The cabs were all the same color. The drivers were not required to wear a uniform but the Company had badges for drivers who wanted them. The Company maintained an office, furnished cab stands and a waiting room. Dispatchers and other staff were employed. The Company had a listing in the classified section of the telephone directory in the name of Paul Myers. The drivers were required to make a one-dollar contribution from their portion of the fares on each shift towards the maintenance of these facilities.

Section 206 of the Unemployment Compensation Act defines "employment" as follows: "* * * `employment' means any service * * * performed by an individual for an employing unit * * *." (Ill. Rev. Stat. 1955, chap. 48, par. 316.) Plaintiffs contend that the drivers were not performing service for the Company, and in support of this contention they rely on Parks Cab Co. v. Annunzio, 412 Ill. 549. That case, like this one, involved taxicabs, but there the resemblance ceases. In that case the company was engaged in the business of leasing licenses to operate taxicabs and not in the business of operating cabs. It was completely divorced, in fact as well as in form, from the operations of cabs.

In the Parks case the income of the company did not depend upon the operation of any cabs; in this case, unless the cabs operate, there is no income. In the Parks case the drivers were not required to accept passengers presented to them by the company; in this case the written contract requires the driver to accept such passengers as the Company presents to him for transportation.

In the Parks case the company provided no cab stands, waiting room, or dispatcher; in the present case the Company maintains a waiting room and hires dispatchers. The plaintiffs contend that the existence of these facilities does not argue that the drivers were performing services for them because the facilities were maintained by the drivers themselves on a cooperative basis, each contributing one dollar per shift to this end. But there is no suggestion in the record that the drivers had any voice in the leasing of waiting rooms or cab stands, in the hiring of the dispatchers, or in the hiring of other drivers. Nor is it suggested that the drivers were responsible for rent for the waiting room or the salaries of dispatchers. It is impossible to regard the drivers as principals in a co-operative venture.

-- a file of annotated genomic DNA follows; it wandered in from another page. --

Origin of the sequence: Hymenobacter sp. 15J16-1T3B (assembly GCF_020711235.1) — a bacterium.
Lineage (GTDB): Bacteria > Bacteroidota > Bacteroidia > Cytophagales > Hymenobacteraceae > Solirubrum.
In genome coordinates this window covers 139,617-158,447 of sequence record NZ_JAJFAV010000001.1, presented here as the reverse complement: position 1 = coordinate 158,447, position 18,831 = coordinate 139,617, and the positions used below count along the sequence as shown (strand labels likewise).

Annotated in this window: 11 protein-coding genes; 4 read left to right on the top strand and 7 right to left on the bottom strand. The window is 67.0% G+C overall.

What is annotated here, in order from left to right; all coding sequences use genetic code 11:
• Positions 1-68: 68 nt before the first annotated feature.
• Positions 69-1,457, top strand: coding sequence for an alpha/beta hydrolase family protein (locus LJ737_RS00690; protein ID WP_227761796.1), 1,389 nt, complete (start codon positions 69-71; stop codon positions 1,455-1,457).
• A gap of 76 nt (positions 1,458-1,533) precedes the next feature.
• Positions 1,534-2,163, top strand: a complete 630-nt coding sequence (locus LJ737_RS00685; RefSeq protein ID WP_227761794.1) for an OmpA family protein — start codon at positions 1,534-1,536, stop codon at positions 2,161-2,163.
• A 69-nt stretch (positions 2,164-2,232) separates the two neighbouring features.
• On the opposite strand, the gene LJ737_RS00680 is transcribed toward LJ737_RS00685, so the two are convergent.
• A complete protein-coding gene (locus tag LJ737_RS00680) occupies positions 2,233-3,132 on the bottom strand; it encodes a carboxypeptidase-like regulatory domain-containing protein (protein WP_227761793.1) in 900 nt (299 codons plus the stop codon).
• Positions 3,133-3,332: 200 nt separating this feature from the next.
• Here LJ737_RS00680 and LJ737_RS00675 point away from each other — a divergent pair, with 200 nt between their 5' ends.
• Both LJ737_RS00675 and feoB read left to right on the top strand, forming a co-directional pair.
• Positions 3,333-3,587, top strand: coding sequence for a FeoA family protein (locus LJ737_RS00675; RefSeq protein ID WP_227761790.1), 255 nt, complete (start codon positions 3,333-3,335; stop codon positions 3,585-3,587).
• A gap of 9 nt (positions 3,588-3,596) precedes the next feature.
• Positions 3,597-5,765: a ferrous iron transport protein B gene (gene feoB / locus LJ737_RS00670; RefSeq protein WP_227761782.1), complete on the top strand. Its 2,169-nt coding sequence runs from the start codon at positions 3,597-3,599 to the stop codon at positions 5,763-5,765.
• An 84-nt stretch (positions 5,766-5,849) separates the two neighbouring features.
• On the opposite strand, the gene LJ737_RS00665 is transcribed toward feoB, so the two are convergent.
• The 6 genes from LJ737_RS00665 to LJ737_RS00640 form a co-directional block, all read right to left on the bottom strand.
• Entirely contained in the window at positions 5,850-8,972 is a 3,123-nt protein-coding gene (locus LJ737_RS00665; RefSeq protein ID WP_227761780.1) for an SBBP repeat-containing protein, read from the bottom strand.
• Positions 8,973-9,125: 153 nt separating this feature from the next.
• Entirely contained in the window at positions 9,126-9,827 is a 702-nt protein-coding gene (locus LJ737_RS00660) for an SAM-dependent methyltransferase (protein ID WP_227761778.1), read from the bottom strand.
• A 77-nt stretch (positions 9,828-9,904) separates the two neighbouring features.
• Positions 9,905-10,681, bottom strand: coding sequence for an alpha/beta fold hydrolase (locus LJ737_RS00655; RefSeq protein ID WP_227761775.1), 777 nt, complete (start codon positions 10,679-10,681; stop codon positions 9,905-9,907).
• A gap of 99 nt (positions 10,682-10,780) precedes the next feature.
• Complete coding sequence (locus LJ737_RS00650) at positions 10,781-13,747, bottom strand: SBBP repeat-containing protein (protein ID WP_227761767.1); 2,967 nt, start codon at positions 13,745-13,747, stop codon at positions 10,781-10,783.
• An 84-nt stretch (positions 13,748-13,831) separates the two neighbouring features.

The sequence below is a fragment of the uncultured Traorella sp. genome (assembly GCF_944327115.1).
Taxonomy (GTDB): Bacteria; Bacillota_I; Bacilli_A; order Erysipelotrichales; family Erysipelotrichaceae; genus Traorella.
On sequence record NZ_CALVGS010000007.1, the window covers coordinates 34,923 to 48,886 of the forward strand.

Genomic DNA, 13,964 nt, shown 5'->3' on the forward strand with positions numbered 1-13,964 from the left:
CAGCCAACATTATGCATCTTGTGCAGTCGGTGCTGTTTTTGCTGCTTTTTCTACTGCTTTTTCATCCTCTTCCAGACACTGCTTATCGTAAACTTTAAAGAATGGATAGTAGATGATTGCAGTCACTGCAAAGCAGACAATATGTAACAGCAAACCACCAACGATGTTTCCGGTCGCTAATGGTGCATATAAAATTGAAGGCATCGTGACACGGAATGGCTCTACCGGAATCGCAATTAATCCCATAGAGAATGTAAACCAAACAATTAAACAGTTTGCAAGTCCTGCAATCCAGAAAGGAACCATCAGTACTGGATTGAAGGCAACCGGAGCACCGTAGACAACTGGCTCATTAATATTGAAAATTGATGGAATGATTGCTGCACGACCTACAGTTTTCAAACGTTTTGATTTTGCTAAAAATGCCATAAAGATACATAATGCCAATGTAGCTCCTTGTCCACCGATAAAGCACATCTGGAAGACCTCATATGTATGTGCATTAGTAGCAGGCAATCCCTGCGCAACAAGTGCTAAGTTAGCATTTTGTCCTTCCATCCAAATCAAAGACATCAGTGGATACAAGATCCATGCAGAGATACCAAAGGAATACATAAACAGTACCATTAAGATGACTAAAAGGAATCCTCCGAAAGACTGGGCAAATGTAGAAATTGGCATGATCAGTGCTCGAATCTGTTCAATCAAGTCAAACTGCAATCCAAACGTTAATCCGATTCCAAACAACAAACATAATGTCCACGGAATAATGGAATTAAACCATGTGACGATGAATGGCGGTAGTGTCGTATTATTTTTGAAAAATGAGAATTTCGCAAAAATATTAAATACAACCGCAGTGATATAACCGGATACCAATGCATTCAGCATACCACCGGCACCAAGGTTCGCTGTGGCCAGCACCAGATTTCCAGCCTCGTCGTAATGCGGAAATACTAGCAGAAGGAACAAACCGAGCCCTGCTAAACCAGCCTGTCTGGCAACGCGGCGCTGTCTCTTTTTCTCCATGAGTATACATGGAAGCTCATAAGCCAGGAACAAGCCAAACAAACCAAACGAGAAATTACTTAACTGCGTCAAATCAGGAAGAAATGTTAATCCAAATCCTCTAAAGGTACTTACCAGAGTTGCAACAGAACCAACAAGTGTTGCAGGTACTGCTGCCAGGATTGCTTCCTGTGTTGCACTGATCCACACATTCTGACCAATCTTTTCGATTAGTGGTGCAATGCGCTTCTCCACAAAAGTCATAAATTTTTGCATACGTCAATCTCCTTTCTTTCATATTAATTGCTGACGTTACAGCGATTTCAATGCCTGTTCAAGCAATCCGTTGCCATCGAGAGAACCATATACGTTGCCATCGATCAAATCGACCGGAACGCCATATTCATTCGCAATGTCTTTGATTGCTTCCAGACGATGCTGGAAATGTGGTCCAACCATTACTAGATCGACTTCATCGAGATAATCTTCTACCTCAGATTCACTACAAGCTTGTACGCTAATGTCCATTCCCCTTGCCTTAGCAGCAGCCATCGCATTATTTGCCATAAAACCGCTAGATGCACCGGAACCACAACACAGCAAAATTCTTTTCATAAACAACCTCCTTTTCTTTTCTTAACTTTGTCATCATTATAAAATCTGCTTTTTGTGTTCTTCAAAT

Plaintiffs also argue that the drivers were not performing service for the Company within the act because they were not being paid any compensation. This is so, they say, because the only money which passed moved from the drivers to the Company. But the statute deals with economic realities, (Parks Cab Co. v. Annunzio, 412 Ill. 549, 553,) and the mechanics of compensation are not material. (Van Ogden, Inc. v. Murphy, 390 Ill. 133.) The drivers received remuneration, and that is what is significant. Crouch v. Murphy, 390 Ill. 112; cf. Salt Lake Transportation Co. v. Board of Review, 5 Utah 2d 87, 296 P.2d 983.

Section 212 makes an exception to the definition of employment contained in section 206. So far as material here, section 212 provides that service performed by an individual for an employing unit shall be deemed to be employment unless and until proved in a proceeding where the issue is involved that "(A) Such individual has been and will continue to be free from control or direction over the performance of ...